The substantial effect of the District Court's judgments was no more than a determination that a total balance was still due the complaining certificate holders by the District; that drainage taxes sufficient to discharge this balance should be extended on the proper County tax books in accordance with Arkansas law; and that suits against individual landowners be filed for judicial ascertainment of their proportionate shares of the total. Neither the adjudication of the total liability nor the order for extension of drainage taxes on the local tax books was an adjudication of the varying proportionate liabilities of the respective landowners. Determination of these liabilities was properly left for the State court. A decreed total liability for the District was still consistent with the principle that 'when the proportion (taxable against a particular tract) is ascertained and paid, it is no longer or further liable. It is discharged. The residue of the tax is to be obtained from other sources.'15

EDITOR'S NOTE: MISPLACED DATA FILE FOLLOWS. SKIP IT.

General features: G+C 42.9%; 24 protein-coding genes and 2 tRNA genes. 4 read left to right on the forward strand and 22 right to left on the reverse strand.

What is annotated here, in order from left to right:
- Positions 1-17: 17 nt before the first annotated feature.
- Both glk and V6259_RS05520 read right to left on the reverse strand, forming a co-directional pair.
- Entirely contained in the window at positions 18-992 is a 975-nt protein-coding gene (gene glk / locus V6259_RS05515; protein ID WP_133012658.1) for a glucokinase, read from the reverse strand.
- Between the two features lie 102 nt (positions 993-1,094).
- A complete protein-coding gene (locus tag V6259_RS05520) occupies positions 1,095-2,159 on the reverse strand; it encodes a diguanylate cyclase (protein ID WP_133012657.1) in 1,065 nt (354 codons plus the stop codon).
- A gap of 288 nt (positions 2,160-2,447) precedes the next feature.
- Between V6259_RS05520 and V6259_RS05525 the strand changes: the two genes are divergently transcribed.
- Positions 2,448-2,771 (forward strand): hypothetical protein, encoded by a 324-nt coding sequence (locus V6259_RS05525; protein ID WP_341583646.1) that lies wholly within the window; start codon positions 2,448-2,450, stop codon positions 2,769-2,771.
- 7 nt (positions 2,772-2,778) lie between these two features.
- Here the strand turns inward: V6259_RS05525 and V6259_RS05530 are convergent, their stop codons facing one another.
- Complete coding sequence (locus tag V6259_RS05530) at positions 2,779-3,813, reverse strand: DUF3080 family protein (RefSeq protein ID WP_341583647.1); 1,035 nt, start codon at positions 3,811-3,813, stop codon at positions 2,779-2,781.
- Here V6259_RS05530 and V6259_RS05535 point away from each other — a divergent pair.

These landowners were neither served with process nor heard in either the certificate holders' suit against the District or the mandatory injunction proceeding. No relief against them as individuals was either sought or adjudged. The Commissioners did represent all landowners in unsuccessfully defending the certificate holders' suit for an adjudication of the total collective corporate obligation of the District as an entity. In the present suit the landowners have not asserted, and the Supreme Court of Arkansas has not upheld, any attack upon that judgment, which might be valid although uncollectible against the District or any individual landowners.16 The fact that the Commissioners, in the injunction proceedings against the District, unsuccessfully attempted to interpose defenses peculiar and personal to the individual landowners cannot foreclose the individual landowners, who were not present, from thereafter pleading a defense otherwise valid. Certainly, the decree in the injunction suit in the federal court would not prevent an individual property owner from subsequently interposing the defense that his property was not in fact included within the Drainage District.17 Cognate personal defenses, such as the one that a landowner's proportionate drainage tax liability has been declared by the judgment of a competent tribunal to have been 'ascertained and paid', were not foreclosed by the Federal District Court's judgments.